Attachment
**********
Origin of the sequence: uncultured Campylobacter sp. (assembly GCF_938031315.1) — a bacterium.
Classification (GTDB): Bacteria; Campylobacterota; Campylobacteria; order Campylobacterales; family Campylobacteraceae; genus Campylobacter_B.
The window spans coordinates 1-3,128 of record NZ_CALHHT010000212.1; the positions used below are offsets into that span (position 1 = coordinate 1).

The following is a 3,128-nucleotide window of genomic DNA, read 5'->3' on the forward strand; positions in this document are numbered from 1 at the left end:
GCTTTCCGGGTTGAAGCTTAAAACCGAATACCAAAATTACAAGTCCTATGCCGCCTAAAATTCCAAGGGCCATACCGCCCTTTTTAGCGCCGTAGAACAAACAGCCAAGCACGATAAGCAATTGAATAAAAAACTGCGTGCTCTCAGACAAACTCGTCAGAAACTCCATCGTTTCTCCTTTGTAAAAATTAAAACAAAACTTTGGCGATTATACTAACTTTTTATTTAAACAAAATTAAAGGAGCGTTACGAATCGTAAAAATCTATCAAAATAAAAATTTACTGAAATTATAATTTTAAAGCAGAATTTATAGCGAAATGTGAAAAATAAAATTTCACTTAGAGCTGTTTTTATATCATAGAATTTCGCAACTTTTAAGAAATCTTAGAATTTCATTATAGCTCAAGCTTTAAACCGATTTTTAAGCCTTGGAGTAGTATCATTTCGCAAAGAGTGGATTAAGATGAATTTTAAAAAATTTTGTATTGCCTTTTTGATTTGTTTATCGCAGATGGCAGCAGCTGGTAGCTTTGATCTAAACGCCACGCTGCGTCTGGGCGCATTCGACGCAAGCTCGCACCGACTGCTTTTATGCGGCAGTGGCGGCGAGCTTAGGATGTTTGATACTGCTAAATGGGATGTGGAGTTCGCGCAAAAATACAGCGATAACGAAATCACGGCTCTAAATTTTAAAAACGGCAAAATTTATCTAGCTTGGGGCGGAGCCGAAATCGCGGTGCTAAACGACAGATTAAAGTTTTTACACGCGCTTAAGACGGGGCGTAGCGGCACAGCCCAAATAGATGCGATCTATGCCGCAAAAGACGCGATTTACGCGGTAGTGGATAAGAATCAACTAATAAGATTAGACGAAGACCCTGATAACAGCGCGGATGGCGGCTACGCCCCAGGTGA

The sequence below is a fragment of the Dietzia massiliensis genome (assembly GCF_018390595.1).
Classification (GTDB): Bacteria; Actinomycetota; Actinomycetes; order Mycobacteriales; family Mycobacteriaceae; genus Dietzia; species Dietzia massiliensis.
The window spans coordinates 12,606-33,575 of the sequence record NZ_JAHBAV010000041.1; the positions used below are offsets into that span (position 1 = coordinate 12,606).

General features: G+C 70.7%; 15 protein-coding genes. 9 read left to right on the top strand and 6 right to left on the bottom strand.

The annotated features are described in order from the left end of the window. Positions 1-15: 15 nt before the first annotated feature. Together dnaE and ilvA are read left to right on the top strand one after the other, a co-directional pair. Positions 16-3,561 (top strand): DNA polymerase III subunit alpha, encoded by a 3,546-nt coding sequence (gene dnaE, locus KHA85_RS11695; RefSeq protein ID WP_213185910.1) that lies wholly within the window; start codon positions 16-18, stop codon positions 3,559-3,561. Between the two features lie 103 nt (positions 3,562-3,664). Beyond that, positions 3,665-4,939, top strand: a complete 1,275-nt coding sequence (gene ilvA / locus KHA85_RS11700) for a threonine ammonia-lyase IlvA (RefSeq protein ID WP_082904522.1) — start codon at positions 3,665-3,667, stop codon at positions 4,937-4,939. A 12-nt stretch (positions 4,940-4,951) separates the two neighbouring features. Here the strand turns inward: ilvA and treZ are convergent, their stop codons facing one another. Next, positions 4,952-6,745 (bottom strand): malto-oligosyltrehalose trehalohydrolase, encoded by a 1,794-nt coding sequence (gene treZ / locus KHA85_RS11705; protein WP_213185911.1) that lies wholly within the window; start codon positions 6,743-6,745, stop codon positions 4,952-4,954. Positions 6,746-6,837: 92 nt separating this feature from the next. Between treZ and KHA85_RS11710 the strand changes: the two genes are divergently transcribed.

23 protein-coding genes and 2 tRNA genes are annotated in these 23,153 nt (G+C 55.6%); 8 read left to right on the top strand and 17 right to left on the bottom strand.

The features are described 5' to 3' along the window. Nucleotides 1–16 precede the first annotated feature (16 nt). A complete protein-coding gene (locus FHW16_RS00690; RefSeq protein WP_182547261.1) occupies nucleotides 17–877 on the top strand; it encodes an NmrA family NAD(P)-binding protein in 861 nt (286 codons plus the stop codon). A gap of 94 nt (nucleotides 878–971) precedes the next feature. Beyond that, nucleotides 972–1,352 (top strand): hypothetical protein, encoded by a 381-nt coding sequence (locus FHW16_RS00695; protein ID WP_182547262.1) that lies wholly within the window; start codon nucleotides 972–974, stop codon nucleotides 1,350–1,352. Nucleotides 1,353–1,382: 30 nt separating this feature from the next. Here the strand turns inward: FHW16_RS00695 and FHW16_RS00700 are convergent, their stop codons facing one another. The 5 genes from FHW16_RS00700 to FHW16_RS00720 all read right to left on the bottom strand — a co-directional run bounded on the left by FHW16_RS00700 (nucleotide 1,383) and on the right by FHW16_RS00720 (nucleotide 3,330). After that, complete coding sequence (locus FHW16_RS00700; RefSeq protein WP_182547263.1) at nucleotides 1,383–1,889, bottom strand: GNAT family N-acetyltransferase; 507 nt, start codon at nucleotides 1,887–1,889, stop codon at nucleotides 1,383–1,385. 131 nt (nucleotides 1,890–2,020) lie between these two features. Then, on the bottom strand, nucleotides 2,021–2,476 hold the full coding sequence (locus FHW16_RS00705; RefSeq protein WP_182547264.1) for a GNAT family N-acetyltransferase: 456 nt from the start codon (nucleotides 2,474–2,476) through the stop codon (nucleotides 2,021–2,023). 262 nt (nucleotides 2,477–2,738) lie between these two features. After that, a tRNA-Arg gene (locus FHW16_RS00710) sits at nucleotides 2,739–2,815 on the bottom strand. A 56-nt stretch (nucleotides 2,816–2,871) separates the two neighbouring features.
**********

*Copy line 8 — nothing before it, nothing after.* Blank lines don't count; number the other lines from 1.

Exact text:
The window spans coordinates 12,606-33,575 of the sequence record NZ_JAHBAV010000041.1; the positions used below are offsets into that span (position 1 = coordinate 12,606).